I spend my best self at work. I'm a day-dweller, with energy in abundance when the sun is out. By the time I make it back home at the end of the day, most of my motivation has disappeared. And yet, the most important elements of my life are outside of work. How do I manage my time and energy so I can still pour it into the things that add beauty, depth, and meaning into ordinary days?
Yesterday, with the Jewish holiday of Tu Bishvat approaching, I had an epiphany.
Tu Bishvat is a minor holiday, celebrating the birthday of trees. Tu Bishvat began as a way evaluate and manage time. All fruit that grew before Tu Bishvat was taxed for the previous year, and all fruit that grew after Tu Bishvat was taxed for the next year. Tu Bishvat, one of Judaism's multiple New Years, is celebrated with a seder of wine and mediterranean fruits. It can be an opportunity to take stock of what we are cultivating, and what we want to nourish in the year to come.
This year, I want to intentionally cultivate the experience of Sacred Time. What do I mean by Sacred Time? It's a hard thing to put into words, but I would say that for me it is the feeling of being completely present in a moment. It's that great, infinite Now that exists when we stop thinking about the past or future. It's the sensations of warmth or light or coolness or soft rest. It's the feeling of my shoulders dropping, suddenly relaxed.
In February, my habit for the month is practicing Gratitude. This every-day practice has led me to that portal of Sacred Time, to connecting more deeply with life around me. It's helped me remember the ordinary things that elicit joy, and helped me remember to choose them. Gratitude has been a door that I forgot even existed.
Lately, I've been wildly fascinated by personal finance. I am constantly learning new information and evaluating our financial picture to help it lead towards the life Janet and I want to experience. It's been powerful, and I'm so grateful of the luxury of steady income and the ability to plan.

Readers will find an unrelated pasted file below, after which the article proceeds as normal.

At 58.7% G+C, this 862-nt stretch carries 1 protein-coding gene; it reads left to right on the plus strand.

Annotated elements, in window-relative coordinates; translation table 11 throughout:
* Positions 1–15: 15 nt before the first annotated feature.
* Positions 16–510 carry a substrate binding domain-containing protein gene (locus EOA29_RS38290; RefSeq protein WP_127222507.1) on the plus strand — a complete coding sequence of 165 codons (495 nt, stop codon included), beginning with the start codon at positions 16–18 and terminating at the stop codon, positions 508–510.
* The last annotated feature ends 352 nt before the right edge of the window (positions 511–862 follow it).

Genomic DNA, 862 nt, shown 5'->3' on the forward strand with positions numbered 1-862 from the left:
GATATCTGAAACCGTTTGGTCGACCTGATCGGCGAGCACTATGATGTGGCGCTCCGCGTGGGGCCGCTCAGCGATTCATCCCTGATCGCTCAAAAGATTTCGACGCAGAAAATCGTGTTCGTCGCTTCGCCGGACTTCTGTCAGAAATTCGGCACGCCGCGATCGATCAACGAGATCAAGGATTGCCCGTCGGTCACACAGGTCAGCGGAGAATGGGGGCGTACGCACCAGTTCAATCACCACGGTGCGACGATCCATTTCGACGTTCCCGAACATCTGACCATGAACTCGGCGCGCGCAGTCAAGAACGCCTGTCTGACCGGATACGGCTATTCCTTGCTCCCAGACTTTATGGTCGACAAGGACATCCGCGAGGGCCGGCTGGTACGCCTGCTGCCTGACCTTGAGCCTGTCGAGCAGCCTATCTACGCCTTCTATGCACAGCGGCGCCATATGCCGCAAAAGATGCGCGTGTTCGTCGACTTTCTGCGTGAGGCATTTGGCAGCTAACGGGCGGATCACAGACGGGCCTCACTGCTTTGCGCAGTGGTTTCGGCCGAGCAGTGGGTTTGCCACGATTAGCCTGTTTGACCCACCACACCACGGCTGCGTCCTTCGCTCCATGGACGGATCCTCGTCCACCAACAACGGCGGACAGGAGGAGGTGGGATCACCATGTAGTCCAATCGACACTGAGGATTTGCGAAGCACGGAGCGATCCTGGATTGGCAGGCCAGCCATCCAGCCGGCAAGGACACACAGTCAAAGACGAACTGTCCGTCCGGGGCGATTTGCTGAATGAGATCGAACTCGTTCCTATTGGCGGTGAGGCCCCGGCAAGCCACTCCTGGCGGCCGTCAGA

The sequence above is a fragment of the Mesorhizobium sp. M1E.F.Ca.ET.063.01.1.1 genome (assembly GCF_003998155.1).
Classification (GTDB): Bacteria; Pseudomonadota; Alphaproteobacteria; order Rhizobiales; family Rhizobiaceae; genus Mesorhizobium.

Yesterday, I realized that time and energy is just like our budget. Our budget, precise and calculated, is the key heartbeat that allows our financial dreams to start taking shape. If we want more of one thing, we have to take money away from something else. It's an ebb and flow, dictated by our choices. I use helpful tools like automating monthly bills and establishing account-reconciling routines.
I've realized that I can use this concept to explore Sacred Time. My energy is finite. There's only so much of it in a day, in a week. If I want enough energy outside of work to do the things that bring me more deeply in to the present moment, then I need to budget that energy.
Not everyone thrives on routine, but I know it's something that helps me. It takes away the fatigue of decision-making, and helps me fit the most important elements into my day. Sacred Time -- that connection to the world when you feel completely content, nourished, and aware -- looks different to everyone. The portal to that state of being is different for everyone too.
This month, I'm searching for that door via Gratitude. This year, I'm exploring it through Judaism's own cycle of Sacred Time and through the cycle of my own ordinary days.
What makes you feel the most present? Is it nature? A type of practice? A beautiful song? A night full of sleep? I'd love to hear about it in the comments below.